A system of global constituted governance must be meaningfully reflective of and responsive to the full range of stakeholders to be a realistic alternative. An accessible example of what might count as the emergence of a global constitutive process is the founding of the United Nations. It represented an effort to establish a higher level of authority beyond the State to safeguard world peace and promote human development in the wake of World War II. In practical terms, the power of the victorious allied nations was used to constitute the new structure and vest it with authority, coupled with the stability-inducing-cum-expectations-managing step of promulgating an organisational constitution: the United Nations Charter. It is therefore significant that the Charter affirmed certain universal values and principles that extend beyond the principles of State sovereignty. However, the legal system established by the Charter was and remains dominated by the authority of the handful of State victors of World War II – the Permanent Members of the United Nations Security Council. While this constitutive process might have been necessary or efficient in October 1945, the world has since changed dramatically. Today, it is an outmoded approach; each successive General Assembly Debate bears out the tension between parochial localism and crony nationalism on the one hand and challenges posed by cosmopolitanism and universalist identifications on the other.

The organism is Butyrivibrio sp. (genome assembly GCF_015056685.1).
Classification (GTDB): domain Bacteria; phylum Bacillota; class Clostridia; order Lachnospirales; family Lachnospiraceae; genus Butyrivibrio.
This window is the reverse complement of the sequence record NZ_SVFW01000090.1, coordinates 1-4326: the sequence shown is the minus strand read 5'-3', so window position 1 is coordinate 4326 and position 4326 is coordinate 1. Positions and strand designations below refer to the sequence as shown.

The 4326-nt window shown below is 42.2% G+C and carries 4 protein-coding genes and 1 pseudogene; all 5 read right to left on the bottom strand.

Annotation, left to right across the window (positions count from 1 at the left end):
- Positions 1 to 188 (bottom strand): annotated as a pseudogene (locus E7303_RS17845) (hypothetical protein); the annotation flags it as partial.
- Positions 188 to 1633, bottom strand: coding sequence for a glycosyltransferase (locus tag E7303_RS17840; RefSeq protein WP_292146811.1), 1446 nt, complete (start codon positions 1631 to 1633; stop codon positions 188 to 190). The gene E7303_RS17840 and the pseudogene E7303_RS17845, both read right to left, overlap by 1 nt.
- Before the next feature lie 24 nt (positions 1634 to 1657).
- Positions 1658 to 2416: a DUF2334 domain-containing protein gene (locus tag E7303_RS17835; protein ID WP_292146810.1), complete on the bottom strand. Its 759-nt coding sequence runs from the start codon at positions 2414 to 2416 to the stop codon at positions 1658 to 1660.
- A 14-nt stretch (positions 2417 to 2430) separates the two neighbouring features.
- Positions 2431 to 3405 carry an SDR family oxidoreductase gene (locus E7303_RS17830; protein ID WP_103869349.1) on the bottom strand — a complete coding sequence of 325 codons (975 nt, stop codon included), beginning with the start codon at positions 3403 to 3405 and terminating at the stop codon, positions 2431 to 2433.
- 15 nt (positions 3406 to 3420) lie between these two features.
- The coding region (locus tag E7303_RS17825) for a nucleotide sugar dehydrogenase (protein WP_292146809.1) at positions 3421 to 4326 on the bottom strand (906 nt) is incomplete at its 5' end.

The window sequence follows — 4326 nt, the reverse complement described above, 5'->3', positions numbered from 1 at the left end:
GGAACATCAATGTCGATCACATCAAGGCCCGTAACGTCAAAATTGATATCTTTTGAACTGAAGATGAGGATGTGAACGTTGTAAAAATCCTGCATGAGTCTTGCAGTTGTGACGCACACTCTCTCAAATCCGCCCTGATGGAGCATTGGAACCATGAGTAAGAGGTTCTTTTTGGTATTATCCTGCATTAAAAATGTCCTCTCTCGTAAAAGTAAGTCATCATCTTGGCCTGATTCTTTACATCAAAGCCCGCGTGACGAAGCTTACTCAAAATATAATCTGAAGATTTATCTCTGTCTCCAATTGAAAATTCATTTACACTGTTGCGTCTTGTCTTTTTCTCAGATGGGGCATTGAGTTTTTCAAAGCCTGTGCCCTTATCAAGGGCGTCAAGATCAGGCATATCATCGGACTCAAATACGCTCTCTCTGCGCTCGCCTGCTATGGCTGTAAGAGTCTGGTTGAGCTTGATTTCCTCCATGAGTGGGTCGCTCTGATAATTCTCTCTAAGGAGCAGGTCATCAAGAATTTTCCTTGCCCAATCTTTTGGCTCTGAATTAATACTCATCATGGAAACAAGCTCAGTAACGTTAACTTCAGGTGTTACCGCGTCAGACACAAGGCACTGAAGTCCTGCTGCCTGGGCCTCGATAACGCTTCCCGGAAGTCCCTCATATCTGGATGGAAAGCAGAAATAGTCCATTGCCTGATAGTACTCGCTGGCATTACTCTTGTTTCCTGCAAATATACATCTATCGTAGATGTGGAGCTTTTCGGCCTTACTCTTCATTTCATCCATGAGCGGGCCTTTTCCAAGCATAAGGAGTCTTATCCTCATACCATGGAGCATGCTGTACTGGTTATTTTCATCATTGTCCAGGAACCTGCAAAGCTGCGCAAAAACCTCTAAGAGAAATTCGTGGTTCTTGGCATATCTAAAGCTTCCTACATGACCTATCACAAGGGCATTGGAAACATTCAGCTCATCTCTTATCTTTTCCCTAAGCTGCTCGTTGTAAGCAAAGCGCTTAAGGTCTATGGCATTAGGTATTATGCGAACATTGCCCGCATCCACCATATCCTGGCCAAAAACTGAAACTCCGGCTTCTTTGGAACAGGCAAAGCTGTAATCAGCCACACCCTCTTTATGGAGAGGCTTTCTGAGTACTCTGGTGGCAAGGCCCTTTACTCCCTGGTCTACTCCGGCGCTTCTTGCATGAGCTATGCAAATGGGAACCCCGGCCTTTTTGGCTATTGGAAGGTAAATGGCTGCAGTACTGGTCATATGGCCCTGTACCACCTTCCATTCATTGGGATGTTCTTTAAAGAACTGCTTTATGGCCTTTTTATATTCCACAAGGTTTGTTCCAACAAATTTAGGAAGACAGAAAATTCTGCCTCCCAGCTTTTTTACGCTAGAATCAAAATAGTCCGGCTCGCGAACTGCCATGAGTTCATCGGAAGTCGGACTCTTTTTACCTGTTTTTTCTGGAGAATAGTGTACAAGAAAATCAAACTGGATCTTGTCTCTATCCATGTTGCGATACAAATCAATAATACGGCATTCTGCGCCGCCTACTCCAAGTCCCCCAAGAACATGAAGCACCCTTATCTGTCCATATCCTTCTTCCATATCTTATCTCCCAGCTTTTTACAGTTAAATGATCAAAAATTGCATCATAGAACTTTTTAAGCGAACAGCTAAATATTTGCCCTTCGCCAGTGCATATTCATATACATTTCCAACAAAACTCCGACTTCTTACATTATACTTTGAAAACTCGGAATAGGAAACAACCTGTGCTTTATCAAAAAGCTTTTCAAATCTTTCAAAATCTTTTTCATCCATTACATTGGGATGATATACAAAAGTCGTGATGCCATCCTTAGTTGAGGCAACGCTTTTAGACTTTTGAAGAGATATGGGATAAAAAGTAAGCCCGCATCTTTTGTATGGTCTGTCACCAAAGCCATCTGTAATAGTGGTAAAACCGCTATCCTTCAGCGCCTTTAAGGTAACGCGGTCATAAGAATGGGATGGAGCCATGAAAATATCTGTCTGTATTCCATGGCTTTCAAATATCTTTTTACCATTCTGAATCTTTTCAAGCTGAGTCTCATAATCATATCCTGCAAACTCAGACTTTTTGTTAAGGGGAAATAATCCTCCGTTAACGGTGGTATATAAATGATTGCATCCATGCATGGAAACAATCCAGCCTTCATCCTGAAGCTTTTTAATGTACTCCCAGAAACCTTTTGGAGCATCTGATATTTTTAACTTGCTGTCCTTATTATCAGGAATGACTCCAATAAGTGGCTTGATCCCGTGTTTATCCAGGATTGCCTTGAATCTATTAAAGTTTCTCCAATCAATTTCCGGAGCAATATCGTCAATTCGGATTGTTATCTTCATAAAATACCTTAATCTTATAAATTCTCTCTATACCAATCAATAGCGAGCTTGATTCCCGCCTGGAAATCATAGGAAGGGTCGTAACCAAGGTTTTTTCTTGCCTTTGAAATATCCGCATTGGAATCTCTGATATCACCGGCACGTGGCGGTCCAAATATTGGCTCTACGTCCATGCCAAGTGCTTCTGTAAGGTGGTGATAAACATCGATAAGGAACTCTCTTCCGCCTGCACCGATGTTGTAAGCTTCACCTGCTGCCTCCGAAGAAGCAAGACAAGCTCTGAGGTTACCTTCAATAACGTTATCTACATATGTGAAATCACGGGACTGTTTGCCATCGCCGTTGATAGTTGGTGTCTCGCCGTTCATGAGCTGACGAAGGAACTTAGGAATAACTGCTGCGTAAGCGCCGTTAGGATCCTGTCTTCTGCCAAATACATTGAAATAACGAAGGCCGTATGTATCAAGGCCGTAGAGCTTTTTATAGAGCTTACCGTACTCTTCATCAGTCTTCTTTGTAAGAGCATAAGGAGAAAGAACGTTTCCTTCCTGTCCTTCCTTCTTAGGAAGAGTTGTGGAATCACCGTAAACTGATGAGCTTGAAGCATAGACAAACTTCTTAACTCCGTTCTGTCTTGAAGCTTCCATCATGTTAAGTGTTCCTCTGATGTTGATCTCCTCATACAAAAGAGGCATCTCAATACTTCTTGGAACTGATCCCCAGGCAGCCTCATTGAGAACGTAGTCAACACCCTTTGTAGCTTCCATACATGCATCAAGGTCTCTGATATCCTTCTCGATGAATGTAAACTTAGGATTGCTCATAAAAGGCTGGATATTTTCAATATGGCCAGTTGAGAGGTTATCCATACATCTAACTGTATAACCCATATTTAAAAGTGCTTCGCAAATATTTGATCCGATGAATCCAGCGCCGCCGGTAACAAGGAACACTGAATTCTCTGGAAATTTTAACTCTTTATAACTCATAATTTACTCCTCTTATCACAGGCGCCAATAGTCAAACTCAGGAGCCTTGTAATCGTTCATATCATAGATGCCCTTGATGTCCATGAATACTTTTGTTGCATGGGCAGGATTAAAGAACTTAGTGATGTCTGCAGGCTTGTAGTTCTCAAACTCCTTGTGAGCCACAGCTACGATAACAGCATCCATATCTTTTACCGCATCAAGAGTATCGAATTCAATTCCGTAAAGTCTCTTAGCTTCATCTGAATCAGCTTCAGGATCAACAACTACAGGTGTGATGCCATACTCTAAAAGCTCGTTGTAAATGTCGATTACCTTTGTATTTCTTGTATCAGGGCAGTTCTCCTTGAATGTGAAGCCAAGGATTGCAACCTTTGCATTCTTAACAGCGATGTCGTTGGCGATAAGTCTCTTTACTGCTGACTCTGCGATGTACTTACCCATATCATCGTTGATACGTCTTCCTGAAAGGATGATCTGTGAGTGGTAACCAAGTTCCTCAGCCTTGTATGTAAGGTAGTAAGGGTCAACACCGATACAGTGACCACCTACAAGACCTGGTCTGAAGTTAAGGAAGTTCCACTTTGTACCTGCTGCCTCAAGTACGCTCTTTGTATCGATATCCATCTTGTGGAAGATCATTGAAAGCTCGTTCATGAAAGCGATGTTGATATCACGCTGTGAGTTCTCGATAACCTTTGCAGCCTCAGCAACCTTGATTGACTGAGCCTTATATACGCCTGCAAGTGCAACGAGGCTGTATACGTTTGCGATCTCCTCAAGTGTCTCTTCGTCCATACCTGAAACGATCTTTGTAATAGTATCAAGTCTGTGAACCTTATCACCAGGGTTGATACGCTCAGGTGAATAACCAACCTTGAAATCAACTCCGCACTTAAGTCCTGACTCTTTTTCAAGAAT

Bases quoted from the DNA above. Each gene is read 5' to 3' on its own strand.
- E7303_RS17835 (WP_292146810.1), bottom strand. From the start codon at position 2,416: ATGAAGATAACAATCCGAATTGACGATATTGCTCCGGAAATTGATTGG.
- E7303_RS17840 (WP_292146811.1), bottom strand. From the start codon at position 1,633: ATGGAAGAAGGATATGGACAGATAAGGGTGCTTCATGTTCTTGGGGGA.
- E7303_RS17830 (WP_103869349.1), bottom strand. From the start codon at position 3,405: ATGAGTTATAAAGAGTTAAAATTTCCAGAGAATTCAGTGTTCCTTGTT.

The challenge then is to evolve a constitutive process that more accurately reflects the prevailing distribution of power in the world, including demographic changes in the global North and South; the emergence of new economic powers, such as the BRICS; the transformative force of the Internet, mobile and other technology; the globalisation of finance and commerce, in many cases at the expense of State power; the rise of global civil society; and more. A significant reform of the United Nations is indeed overdue and inevitable.
So, what might a fundamental constitutive change look like? Must it be a gradual evolutionary development from past precedent or could it come as a revolutionary assertion of a new and higher principle which acquires legitimacy by the will and organised power of those who assert it, backed by the aspirations of billions seeking more and better security and well-being? In short, could the individual and/or humanity claim or enjoy certain sovereign rights? This raises several more questions.
The next governing competence to be constituted must necessarily be rooted in emerging understandings of authority and power which is sufficiently open to maximal stakeholder participation, emphasise rational good governance in the common interest, and diminish coercion. The global explosion of electoral democracies in the world – from twenty-two in 1950 to 120 of the now 192 States, comprising 58.2% of the global population – exemplifies the growing recognition that the people are the ultimate source of authority for governance. It will indeed be a challenge to find a governance paradigm that is not constituted by some preexisting archetype of centralised power and authority, but rather which is reflective of the dynamics of human interaction and self-regulation.